Choose refers to menus and menu items. For example, I might tell you to choose the Open command from the File menu. In addition, I use the ➣ symbol to guide you through a menu. For example, the phrase "choose File ➣ Open in the Finder" means than you should switch to the Finder, click on the File menu, and then choose the Open item.
Select refers to selecting files in the Finder, selecting files or items in lists, or selecting items in pop-up menus. If I tell you to "select a file" in a Finder window, it means you should click on that file to highlight (select) it. If you open the Displays panel of System Preferences, you'll see a list of available resolutions for your display; select one by clicking on it. Finally, many dialogs in OS X include pop-up menus—when you click on these items, a menu of options pops up. If I tell you to "select your preferred printer from the Printers pop-up menu," it means to click on the pop-up menu next to the word Printers, place your mouse cursor over your preferred printer, and click the mouse again to select it.
Press refers to keys on the keyboard. For example, if I tell you to press return, that means you should press and release the return key on the keyboard. If I tell you to hold a key down as you complete an action (click or move the mouse, type a letter, etc.), it means you should hold that key down until the action is complete.
Finally, click refers to clicking the mouse on an interface element. For example, if a dialog box has a button for "OK," I'll tell you to "click the OK button" or "click OK." In addition, if I tell you to control-click, it means you should hold down the control key as you click the mouse. Shift-click means to hold down the shift key as you click the mouse. And so on…if you see click presented with any keyboard keys, you should hold them down as you click the mouse.
To distinguish between the standard text of the book and text that refers to special content, I use special typefaces for the latter:
New or key terms are presented in standard italics.
Filepaths (discussed below) are presented in this typeface. If a filepath requires user input (for example, the user's username), it will be italicized. URLs are also presented in this typeface to distinguish them from surrounding text. When typing a URL into your browser, include only the text in this typeface.
Text that the user needs to type into a dialog or other text field, precisely as it is presented, is generally bolded. Similar text that requires the user to provide information (such as their name or a filename) is italicized.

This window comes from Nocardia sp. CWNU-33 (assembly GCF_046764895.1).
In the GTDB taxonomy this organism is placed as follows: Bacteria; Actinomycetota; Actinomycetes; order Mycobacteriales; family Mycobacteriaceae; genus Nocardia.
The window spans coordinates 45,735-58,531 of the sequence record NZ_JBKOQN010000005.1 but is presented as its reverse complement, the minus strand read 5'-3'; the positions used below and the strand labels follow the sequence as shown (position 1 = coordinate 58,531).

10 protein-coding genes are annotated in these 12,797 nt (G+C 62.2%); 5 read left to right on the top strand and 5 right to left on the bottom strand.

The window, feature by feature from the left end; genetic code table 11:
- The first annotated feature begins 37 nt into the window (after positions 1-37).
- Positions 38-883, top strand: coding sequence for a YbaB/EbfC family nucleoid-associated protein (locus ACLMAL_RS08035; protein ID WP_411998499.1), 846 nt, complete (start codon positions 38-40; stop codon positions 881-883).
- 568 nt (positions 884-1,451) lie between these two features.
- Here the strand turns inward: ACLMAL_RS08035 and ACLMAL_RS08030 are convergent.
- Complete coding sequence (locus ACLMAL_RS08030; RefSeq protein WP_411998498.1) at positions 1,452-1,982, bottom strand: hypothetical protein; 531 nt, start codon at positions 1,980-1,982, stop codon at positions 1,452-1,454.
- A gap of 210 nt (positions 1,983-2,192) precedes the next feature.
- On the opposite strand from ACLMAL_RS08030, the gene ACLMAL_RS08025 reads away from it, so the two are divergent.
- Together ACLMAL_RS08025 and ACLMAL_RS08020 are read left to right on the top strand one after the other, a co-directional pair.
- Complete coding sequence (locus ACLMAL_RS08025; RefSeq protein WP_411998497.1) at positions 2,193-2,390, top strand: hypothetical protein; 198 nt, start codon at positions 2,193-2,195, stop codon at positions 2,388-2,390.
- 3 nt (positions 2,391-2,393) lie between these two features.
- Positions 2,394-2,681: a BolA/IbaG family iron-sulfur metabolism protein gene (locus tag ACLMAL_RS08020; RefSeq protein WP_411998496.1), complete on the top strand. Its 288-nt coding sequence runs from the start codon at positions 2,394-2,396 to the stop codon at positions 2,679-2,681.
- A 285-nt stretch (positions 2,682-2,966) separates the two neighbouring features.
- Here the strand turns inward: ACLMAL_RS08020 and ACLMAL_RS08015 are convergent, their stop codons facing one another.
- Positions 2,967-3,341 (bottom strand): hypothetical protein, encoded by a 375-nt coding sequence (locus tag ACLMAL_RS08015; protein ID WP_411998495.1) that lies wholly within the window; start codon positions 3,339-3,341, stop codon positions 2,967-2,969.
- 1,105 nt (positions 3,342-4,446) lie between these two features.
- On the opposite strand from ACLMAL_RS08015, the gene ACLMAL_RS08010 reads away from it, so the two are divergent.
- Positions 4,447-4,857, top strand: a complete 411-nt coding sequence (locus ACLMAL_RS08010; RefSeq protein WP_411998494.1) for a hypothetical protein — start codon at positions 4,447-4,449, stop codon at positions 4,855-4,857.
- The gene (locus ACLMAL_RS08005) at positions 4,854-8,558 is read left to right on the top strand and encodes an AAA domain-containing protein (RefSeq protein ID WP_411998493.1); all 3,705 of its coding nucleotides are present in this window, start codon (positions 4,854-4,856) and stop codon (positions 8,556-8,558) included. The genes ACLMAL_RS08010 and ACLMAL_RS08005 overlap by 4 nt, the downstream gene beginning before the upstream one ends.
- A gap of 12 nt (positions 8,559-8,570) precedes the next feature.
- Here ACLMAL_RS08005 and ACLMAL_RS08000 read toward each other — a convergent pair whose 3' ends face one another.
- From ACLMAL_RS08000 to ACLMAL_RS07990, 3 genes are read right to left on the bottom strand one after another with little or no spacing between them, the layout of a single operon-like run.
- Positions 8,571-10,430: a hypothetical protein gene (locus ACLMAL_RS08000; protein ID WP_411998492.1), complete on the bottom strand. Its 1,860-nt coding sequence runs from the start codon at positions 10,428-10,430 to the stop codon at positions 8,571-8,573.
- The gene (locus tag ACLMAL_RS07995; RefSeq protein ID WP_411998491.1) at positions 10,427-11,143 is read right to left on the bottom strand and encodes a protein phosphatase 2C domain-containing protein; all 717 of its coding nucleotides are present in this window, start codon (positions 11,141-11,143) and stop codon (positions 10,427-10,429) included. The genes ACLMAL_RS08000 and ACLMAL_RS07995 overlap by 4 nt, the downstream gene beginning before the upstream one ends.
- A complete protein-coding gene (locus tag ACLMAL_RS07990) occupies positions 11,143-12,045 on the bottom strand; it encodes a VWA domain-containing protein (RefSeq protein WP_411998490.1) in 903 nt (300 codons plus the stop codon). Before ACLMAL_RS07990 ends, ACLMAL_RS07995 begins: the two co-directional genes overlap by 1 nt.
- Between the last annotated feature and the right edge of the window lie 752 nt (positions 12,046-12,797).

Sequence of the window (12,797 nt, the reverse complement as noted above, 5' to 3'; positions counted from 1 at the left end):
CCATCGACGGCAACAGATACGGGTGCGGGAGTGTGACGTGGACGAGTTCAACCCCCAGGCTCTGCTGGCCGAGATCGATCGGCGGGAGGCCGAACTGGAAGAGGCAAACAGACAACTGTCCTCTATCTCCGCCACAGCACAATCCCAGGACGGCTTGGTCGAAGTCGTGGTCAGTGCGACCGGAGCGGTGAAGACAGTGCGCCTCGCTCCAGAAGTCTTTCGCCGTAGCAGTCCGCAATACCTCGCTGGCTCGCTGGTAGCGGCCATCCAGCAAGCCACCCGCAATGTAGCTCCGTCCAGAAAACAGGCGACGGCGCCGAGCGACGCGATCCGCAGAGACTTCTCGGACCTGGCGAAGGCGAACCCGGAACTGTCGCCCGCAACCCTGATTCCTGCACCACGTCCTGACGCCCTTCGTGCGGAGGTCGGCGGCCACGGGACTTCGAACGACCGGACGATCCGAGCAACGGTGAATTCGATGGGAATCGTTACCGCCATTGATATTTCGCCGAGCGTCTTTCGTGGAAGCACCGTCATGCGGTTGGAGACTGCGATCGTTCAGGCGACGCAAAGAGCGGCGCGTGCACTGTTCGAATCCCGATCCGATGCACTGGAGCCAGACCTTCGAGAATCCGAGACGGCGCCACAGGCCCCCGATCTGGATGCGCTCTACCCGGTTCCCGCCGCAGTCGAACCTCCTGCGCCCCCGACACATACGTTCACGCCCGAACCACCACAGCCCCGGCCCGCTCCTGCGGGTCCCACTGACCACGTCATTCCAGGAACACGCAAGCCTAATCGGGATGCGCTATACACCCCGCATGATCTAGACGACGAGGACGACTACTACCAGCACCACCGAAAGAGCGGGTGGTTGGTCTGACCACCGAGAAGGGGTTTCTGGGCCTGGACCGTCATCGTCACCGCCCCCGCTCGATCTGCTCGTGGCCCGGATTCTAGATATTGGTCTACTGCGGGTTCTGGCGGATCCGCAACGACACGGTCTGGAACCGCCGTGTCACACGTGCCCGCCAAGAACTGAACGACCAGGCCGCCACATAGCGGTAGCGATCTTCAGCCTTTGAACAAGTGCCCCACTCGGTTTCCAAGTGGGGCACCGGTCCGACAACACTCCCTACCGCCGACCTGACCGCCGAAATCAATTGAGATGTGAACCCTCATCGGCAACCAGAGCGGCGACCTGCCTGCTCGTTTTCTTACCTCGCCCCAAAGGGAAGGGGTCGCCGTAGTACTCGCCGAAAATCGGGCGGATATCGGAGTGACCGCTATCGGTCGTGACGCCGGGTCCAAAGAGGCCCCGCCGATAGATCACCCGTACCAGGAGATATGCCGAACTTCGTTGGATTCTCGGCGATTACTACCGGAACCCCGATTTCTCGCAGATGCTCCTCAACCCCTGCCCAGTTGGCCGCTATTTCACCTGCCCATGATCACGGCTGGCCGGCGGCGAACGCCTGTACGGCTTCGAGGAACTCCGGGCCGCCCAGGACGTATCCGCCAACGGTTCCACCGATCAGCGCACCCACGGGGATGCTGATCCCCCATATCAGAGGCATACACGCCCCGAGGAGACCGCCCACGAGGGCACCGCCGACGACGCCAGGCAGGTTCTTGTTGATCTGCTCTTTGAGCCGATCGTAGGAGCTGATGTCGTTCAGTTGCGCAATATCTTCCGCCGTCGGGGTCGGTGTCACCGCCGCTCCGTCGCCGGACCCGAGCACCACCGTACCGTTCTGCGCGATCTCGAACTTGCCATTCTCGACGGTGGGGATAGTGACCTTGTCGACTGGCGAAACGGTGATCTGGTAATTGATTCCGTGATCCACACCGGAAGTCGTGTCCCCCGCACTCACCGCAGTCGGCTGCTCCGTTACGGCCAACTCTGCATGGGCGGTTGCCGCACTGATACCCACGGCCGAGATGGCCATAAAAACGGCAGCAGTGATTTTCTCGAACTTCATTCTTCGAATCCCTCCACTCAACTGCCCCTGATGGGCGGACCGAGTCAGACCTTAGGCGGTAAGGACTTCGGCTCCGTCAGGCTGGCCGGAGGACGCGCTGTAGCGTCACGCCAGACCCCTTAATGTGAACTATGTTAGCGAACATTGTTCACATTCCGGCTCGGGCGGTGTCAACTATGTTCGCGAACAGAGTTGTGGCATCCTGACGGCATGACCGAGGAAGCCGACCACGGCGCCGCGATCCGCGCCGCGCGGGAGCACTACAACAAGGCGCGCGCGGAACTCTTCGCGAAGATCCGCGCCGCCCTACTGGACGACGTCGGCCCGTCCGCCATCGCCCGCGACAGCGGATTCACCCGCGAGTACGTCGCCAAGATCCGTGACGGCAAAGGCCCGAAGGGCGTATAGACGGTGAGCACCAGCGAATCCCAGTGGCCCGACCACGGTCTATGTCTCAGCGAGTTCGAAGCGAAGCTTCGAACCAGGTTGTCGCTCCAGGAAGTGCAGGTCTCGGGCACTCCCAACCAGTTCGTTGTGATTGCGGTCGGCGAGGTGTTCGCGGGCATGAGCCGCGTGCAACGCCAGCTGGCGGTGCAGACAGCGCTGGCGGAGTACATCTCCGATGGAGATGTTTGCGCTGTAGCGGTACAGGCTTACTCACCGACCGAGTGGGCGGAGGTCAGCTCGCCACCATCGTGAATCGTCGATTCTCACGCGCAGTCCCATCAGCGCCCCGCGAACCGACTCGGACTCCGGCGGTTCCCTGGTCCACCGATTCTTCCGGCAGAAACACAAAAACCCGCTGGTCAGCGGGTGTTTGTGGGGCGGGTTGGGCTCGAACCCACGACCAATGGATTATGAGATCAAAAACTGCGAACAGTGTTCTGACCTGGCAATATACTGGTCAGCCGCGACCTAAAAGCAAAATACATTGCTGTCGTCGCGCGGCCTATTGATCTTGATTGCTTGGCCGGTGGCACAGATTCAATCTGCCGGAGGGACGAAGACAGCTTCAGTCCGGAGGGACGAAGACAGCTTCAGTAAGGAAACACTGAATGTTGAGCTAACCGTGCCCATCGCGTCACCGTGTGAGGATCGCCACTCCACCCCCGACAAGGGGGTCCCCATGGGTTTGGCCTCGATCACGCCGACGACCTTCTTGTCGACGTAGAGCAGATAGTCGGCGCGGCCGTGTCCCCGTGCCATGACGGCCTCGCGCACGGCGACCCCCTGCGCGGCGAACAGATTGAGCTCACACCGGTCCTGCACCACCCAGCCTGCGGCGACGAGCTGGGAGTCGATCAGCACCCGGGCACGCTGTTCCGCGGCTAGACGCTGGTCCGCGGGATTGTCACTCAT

Commands or input that the user must type into Terminal are presented in this typeface. If a command requires user-provided information (a username or file-name, for example), that section of the command is italicized.
Examples of Terminal output (text that is presented to you by Terminal after entering a command) are presented in this typeface.
As a side note, most interface elements (names of menus, buttons, check boxes, etc.) are presented in standard text; however, if there is a chance that an interface element's label might be confused for regular text, I enclose it in quotations. For example, the label Save is fairly clear, but the phrase "Add to list" may not be; the latter is enclosed in quotes.
In addition to the conventions mentioned in the previous sections, here are a few other miscellaneous standards I use throughout the book:
I use the terms folder and directory interchangeably.
Macs have always come with a single-button mouse, but for a number of years now, Macusers have been able to hold the control key down as they click the mouse to get a contextual menu (in the Finder or from within applications). This is commonly referred to as control-clicking. However, Mac OS X supports multi-button mice, which means if you've purchased a mouse that has more than one button, you can use the left-most button for standard clicks, and the right-most button for contextual menus without installing any additional drivers. This is known as right-clicking. Because some users will have the stock Apple mouse, and some will have a third-party mouse, I use the phrase control/right-click to indicate that you can use either the control key or the right-most mouse button.